The Livingston County Library is in a truly magnificent Victorian building, five or six stories high. The car park is at the rear and is dominated by a huge mural depicting a bookcase stocked with classic novels. I pull in, and study the art work, and see works by many authors, but where is Dickens? He must be represented somewhere: And then I see that I have pulled into park immediately beneath Oliver Twist. It seems to be a good omen.
I get my suitcases out of the car (of course I haven’t been able to gather my costume together as I normally would), and haul them into the building where I am greeted by Robin, the director of the library and Jean, who first saw me perform and has put today’s show together.
We get into a lift and ride to the third floor, where I will be performing. The room is huge, and was originally built as a courtroom, complete with a public gallery above. As befits its original status it is an impressive space with lots of polished woodwork. Robin and her team have dressed the stage with entirely appropriate period furniture, including one of the most remarkable iron hat stands that I have ever seen.
A microphone system has been set up, but even as we chat I can tell that the acoustics in the room are superb. Considering that most of the troubles that I run into on tour stem from microphone systems, I ask if we can do a sound check without it. It sounds wonderful, and I do not need to strain, so we decide to do the show without artificial enhancement.
There is now forty five minutes to go, and the audience are already gathering downstairs, so I go to my dressing room, where my cases are spread out on a table. I get changed and then try to sit for a moment and gather my thoughts. There is a little plate of crackers in the room and I nibble on some of those, in lieu of the lunch that I haven’t had time to have today. The effects of my Dunkin Donuts breakfast sandwich wore off a long time ago.
Soon the courtroom is full and there is an expectant buzz of conversation. The tolling of a church bell somewhere nearby heralds 3 o’clock and Robin gets onto the stage to welcome the guests.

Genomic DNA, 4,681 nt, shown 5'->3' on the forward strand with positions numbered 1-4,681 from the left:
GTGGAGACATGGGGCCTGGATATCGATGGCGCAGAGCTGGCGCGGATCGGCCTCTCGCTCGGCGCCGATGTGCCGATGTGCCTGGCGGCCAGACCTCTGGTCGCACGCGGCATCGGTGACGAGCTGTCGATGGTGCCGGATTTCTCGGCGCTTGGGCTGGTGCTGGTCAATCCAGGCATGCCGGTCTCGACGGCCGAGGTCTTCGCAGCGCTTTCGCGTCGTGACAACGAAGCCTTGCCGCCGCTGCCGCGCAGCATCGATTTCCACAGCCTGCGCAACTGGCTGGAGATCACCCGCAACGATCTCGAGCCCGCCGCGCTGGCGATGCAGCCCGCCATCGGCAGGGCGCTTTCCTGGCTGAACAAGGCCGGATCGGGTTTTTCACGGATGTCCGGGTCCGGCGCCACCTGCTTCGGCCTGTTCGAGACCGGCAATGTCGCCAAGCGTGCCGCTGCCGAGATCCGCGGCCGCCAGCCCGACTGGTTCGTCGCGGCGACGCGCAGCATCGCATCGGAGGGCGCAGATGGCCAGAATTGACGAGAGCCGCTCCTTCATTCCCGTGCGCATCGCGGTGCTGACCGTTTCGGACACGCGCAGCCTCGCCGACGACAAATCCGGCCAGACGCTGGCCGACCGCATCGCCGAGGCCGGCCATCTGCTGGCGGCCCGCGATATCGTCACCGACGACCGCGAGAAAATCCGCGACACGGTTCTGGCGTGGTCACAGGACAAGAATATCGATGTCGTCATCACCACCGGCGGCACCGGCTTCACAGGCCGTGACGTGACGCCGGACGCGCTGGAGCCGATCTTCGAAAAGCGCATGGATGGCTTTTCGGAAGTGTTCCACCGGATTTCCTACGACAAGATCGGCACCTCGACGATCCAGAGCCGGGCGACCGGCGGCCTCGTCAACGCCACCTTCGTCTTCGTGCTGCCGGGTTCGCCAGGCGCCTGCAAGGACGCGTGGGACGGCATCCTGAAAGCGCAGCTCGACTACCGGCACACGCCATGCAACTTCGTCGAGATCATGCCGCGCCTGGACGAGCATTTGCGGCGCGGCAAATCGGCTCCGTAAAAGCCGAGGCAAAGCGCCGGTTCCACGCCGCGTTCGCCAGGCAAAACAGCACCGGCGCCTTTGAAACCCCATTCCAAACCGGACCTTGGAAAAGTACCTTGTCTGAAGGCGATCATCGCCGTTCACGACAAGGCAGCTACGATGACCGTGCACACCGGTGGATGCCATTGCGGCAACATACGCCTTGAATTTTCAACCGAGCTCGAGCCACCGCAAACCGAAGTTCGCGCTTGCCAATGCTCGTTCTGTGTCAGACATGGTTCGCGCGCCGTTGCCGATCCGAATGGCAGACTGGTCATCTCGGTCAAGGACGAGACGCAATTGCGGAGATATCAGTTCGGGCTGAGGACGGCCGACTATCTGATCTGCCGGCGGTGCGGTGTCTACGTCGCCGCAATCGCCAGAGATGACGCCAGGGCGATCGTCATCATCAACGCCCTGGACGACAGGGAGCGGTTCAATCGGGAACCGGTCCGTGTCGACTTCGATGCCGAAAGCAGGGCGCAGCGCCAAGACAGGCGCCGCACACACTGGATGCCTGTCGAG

With a round of applause I take to the stage and begin (there is no musical effect here, so I start with the ‘I have endeavoured in this ghostly little book to raise the ghost of an idea….’ preface from the first edition.)
The audience are great and vocal, and so attentive. Everything works well today, and I even discover that I am not getting nearly as hot and damp as during previous shows, which is a bonus.
When I finish and the ovation has died down, Robin invites me back to the stage to take some questions, and there follows a very jolly thirty minutes or so banter with the audience, before I sign a few programmes and pose for a few photographs.
I am tired now and ready to get to my hotel. The truth is that I could do with a day off, but I don’t get one of those (by which I mean a completely free day, with no travel or other commitments) until December 8, so for now I must just relax as and when I can.
I get everything back into my cases and say goodbye and thank you to Robin and Jean, before loading up the car and setting the sat nav for the hotel. It is a journey of eighty minutes, back towards Kansas City.
The instructions tell me to take the I36 west, and I know I am heading in the right direction, because in front of me the sky is bathed in a beautiful sunset.
The drive is difficult, as I am struggling to stay awake. I open the car windows and listen to the radio, all the time scanning the dark edges of the road for stray deer.
Eventually I reach the city limits of Liberty, and I pull into the car park of the Hampton Inn, Church Road, where I will be staying until Thursday. It is a familiar hotel to me, and I was last here as recently as October. I check in and go to my room.
It is 7.30 now and I could really do with something to eat. In one of Liz’s emails from home she mentioned that she had a thick juicy steak on Saturday night, and that sounds like a great idea, so I go to the nearby Longhorn steak house nearby. I just wish she was with me right now, although she will be flying out to join me for the final week of the trip, which will be amazing.
I have a delicious tender ribeye, with baked potato, but no dessert. I am back in my room by 9, and feel completely drained as I lay on the bed. I have quite an early start in the morning, with two TV interviews, before I even get to the performances, so I hope that I sleep well tonight.
Livingston County Library: http://livingstoncountylibrary.org/